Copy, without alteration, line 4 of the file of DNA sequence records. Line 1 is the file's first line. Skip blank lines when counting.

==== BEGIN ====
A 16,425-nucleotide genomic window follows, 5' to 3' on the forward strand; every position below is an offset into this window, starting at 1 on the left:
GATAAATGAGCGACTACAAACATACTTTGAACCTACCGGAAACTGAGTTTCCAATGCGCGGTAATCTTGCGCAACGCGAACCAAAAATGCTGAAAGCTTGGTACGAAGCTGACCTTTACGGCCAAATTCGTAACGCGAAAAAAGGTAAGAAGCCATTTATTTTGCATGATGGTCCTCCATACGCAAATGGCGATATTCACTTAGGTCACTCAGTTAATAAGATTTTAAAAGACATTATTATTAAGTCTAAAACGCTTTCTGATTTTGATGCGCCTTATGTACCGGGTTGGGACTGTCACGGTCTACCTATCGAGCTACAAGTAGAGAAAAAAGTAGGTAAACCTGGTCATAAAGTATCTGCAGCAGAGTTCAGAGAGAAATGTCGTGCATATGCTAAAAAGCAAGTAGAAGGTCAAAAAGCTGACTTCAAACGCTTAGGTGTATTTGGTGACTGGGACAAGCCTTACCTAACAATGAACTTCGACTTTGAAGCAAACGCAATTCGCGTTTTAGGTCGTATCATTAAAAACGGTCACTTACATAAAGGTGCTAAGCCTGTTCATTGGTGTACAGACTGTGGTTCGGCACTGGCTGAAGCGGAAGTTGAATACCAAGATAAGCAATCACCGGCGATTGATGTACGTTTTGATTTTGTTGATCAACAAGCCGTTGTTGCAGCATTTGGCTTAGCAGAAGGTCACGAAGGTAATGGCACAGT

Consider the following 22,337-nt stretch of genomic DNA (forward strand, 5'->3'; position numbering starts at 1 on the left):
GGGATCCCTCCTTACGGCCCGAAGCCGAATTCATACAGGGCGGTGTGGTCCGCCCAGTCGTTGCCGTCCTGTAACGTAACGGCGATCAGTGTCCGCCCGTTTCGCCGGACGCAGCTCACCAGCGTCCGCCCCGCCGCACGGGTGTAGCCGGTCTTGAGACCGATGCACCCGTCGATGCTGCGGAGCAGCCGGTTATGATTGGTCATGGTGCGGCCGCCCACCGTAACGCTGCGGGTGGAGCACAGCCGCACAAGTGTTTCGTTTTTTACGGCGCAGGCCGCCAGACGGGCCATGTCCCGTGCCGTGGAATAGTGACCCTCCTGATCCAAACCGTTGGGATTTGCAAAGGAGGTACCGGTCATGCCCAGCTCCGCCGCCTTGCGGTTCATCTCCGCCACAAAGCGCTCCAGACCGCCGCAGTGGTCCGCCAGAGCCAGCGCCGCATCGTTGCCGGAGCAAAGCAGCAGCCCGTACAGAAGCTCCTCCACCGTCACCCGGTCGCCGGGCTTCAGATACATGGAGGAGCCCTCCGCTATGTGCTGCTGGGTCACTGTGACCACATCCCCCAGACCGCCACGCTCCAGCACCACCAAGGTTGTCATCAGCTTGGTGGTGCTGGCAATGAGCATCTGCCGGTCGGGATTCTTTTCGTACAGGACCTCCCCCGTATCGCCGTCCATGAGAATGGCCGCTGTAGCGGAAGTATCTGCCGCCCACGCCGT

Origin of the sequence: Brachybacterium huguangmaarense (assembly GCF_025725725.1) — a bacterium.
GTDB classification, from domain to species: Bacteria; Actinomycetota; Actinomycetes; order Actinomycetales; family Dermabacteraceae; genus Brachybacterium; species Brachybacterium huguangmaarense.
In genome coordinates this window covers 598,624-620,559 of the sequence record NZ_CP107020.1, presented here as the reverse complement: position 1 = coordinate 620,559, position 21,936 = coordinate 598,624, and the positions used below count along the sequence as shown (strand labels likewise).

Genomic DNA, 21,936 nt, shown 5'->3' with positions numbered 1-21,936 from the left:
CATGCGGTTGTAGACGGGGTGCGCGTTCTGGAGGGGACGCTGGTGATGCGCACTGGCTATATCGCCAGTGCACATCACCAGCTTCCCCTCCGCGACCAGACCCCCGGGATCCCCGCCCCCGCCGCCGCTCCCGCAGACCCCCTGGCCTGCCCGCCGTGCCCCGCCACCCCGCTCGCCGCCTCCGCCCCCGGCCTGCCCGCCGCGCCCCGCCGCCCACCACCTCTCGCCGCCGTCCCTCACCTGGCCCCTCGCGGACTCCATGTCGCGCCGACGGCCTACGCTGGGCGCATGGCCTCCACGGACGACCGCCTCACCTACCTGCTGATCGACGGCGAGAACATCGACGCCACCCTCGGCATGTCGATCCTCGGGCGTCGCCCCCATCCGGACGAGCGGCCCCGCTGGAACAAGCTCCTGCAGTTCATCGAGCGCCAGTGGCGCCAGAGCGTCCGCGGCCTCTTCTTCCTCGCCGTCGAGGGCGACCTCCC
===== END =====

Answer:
GGGATCCCTCCTTACGGCCCGAAGCCGAATTCATACAGGGCGGTGTGGTCCGCCCAGTCGTTGCCGTCCTGTAACGTAACGGCGATCAGTGTCCGCCCGTTTCGCCGGACGCAGCTCACCAGCGTCCGCCCCGCCGCACGGGTGTAGCCGGTCTTGAGACCGATGCACCCGTCGATGCTGCGGAGCAGCCGGTTATGATTGGTCATGGTGCGGCCGCCCACCGTAACGCTGCGGGTGGAGCACAGCCGCACAAGTGTTTCGTTTTTTACGGCGCAGGCCGCCAGACGGGCCATGTCCCGTGCCGTGGAATAGTGACCCTCCTGATCCAAACCGTTGGGATTTGCAAAGGAGGTACCGGTCATGCCCAGCTCCGCCGCCTTGCGGTTCATCTCCGCCACAAAGCGCTCCAGACCGCCGCAGTGGTCCGCCAGAGCCAGCGCCGCATCGTTGCCGGAGCAAAGCAGCAGCCCGTACAGAAGCTCCTCCACCGTCACCCGGTCGCCGGGCTTCAGATACATGGAGGAGCCCTCCGCTATGTGCTGCTGGGTCACTGTGACCACATCCCCCAGACCGCCACGCTCCAGCACCACCAAGGTTGTCATCAGCTTGGTGGTGCTGGCAATGAGCATCTGCCGGTCGGGATTCTTTTCGTACAGGACCTCCCCCGTATCGCCGTCCATGAGAATGGCCGCTGTAGCGGAAGTATCTGCCGCCCACGCCGT